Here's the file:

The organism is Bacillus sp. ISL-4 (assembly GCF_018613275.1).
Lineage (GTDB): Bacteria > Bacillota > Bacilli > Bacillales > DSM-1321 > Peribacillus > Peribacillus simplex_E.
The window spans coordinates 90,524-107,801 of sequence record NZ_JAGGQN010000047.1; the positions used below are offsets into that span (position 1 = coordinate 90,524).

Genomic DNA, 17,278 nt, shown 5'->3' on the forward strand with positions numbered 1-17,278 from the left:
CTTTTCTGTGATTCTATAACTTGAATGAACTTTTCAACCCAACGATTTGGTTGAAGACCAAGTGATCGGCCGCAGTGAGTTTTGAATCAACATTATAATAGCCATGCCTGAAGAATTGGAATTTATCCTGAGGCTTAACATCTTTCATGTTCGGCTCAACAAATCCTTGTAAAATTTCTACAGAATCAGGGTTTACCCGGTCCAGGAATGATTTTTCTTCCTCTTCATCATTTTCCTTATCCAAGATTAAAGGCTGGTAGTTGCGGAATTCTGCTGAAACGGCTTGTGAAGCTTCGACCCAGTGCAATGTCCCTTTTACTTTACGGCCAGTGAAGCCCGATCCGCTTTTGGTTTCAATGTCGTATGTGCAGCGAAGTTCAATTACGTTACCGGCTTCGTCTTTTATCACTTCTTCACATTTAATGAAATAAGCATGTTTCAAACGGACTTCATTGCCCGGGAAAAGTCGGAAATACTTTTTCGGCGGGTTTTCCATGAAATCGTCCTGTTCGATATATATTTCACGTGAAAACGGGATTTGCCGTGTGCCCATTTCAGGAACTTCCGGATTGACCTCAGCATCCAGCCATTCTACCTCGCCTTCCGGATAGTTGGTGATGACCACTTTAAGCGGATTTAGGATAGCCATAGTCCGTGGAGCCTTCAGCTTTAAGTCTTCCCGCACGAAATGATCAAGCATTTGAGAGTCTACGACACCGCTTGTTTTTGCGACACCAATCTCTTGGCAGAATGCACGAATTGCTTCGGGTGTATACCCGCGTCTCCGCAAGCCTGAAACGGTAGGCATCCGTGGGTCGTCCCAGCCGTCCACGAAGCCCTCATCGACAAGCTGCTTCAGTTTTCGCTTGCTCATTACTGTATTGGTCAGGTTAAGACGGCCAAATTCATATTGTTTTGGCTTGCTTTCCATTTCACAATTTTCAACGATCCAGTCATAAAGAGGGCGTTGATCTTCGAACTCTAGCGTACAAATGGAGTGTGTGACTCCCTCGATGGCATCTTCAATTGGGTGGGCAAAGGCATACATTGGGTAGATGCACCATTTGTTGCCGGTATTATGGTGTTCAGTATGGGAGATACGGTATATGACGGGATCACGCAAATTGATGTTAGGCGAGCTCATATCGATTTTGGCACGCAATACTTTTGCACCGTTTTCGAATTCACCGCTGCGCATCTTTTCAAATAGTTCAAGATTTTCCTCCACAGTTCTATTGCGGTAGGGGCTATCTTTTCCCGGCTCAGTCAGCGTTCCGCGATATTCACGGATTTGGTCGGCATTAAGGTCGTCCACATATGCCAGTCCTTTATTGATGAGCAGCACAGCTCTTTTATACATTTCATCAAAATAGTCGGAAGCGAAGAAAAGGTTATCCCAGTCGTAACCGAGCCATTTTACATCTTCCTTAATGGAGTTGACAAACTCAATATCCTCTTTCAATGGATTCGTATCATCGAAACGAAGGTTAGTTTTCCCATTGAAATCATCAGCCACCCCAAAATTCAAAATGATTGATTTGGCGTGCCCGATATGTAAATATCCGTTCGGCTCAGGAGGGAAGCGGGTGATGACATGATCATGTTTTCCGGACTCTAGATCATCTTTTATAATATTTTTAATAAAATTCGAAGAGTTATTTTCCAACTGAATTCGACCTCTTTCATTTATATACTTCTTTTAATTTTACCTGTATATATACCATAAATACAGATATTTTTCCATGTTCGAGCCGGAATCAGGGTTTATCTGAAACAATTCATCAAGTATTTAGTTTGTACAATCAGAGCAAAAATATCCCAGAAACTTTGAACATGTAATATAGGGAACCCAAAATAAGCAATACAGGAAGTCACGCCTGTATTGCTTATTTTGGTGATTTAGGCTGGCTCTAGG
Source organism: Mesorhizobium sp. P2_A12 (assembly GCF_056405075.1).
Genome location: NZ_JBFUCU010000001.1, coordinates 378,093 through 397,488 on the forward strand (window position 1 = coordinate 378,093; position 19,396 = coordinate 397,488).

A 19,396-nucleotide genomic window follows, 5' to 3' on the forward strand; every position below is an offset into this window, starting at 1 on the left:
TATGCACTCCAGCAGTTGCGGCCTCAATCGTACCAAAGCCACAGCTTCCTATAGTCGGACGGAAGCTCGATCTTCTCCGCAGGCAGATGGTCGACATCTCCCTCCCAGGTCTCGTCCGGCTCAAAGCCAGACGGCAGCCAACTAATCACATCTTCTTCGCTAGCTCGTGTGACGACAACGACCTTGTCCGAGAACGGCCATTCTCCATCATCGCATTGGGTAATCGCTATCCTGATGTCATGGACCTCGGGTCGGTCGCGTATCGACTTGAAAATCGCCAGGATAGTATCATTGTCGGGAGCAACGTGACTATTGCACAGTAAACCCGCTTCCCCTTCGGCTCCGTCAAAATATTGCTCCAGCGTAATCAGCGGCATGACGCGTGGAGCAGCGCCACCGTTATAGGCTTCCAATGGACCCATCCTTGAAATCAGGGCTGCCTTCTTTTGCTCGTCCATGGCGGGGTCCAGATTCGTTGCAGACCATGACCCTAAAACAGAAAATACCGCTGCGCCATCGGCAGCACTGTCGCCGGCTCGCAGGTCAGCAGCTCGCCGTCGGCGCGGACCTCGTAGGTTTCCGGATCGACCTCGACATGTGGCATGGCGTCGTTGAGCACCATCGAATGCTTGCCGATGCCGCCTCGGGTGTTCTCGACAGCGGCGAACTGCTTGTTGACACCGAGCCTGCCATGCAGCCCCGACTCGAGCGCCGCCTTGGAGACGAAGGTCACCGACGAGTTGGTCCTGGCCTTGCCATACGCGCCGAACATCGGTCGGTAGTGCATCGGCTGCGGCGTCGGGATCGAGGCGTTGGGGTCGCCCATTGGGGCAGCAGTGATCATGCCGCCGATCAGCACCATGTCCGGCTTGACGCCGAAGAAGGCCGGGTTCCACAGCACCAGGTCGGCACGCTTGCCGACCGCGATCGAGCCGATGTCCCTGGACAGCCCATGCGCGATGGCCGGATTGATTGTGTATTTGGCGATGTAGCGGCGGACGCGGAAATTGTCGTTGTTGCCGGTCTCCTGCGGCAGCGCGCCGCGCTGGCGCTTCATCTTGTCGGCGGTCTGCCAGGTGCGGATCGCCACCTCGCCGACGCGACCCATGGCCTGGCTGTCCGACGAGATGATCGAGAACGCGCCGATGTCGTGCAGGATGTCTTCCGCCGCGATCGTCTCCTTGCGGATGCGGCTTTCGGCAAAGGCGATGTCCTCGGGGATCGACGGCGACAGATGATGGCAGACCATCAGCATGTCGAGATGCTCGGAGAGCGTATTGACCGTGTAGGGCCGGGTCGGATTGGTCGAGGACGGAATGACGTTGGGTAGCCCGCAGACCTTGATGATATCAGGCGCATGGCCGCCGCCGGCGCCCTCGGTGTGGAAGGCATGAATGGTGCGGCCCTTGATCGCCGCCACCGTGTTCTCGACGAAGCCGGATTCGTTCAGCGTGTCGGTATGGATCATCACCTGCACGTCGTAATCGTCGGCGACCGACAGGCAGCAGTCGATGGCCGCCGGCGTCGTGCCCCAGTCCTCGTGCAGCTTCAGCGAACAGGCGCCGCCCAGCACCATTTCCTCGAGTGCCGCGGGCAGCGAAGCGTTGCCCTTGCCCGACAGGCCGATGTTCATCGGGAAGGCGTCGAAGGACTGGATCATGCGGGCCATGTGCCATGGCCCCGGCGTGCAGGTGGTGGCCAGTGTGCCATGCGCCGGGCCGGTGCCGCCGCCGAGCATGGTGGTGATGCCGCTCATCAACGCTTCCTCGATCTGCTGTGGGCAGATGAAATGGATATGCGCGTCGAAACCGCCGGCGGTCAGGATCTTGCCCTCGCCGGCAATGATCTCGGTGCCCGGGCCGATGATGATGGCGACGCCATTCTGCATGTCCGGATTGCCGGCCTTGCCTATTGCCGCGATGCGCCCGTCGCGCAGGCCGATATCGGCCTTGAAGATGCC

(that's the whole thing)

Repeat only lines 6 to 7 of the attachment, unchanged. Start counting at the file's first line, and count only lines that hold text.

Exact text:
Source organism: Mesorhizobium sp. P2_A12 (assembly GCF_056405075.1).
Genome location: NZ_JBFUCU010000001.1, coordinates 378,093 through 397,488 on the forward strand (window position 1 = coordinate 378,093; position 19,396 = coordinate 397,488).